Twice, recently, I have found myself needing to start over—essentially from scratch—on something I had written. One was a tech talk for work, another my promised post on how we chose a new church after we moved across the country.
Both pieces suffered from an overabundance of combativeness. Or: I was kind of a jerk in the first drafts.
Thinking about them this morning, I noted that in both cases my tendency was to write in a posture that mixed defensiveness with hostility to an existing structure. In both cases, that hostility might actually be well-deserved—but there are times and places for everything, including polemic, and the more I (separately) chewed on both of these pieces, the more I realized that I didn’t want to have an argument. In these cases, at least, I don’t want to punch the views I disagree with, so much as gently nudge them out of the way while showing a more excellent way.
This runs up against one of my deepest-seated tendencies. I am passionate about teaching, about showing a better way, about correcting and fixing ills in the world. I also find a good argument wonderfully sharpening to the way I think—tracing out differences, finding the weaknesses in my own views and either tightening them up or abandoning them as appropriate, understanding other views more clearly… Those are good passions in many ways, but like all good passions they can go awry very easily. In my case, they can lead me to treat everything like an argument, and to go after everything that seems amiss to me with the same kind of knock-it-down-with-a-battering-ram approach.
In the last fifteen years, I have been learning not to verbally hammer at problems (whether in person or in writing). I have slowly learned to listen carefully and try to understand why someone holds the view they do, even when I still think their view is wrong. I have seen firsthand that people’s surface statements and their deepest-held beliefs alike often derive from experiences that are not obvious on the surface. Their struggles are not necessarily apparent. Their histories certainly are not.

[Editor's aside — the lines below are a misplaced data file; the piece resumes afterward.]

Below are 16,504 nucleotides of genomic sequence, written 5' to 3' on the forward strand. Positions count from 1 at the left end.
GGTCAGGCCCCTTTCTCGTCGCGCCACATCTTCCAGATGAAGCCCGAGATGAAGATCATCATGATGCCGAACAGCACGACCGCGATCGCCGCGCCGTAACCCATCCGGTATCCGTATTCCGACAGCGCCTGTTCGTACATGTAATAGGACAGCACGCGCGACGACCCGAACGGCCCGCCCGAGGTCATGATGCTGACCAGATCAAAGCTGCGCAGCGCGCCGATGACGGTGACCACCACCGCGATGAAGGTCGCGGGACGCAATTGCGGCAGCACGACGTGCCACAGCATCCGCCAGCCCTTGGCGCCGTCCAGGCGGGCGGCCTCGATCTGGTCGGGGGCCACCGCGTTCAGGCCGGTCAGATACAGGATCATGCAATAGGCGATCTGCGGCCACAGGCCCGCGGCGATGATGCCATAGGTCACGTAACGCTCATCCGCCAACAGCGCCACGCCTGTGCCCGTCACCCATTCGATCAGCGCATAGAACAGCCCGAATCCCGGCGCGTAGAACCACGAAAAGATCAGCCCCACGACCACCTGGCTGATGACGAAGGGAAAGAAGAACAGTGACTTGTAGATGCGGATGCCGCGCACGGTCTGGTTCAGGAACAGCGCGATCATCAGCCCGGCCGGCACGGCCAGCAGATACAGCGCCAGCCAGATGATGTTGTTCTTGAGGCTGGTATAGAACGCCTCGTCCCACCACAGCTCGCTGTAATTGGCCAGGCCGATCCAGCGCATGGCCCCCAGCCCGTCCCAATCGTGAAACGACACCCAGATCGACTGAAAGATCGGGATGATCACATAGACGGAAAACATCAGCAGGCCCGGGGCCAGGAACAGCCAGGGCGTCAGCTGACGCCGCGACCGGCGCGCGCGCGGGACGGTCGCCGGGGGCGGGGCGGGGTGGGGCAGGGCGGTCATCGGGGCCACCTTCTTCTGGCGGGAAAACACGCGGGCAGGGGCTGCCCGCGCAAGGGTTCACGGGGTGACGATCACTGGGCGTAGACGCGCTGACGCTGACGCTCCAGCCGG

I have also slowly learned that a nudge here and a nudge there can often be both more effective and—more importantly—kinder than trying to shove people where I think they ought to be. Even when I’m right about where they ought to be! And my judgments of such things, I have also too-slowly learned, are far less than perfect—which should temper the vigor with which I sally forth to do battle for those judgments.
Make no mistake: there are times for rebuke. There are times to say, “This view you hold [about software development, or Christianity, or financial practices, or whatever else]? It’s dead wrong.” But not all the time. Even though it’s what’s “natural” for me, even though it’s what feels right sometimes.
Sometimes, we have to fight our strongest instincts. No matter how natural something feels, it can be wrong. That is certainly so for me when I get combative about something I’m passionate about. It’s the right response… occasionally. Nearly all of the time, I need to be quieter, gentler, more patient, more understanding, and less interested in winning a fight.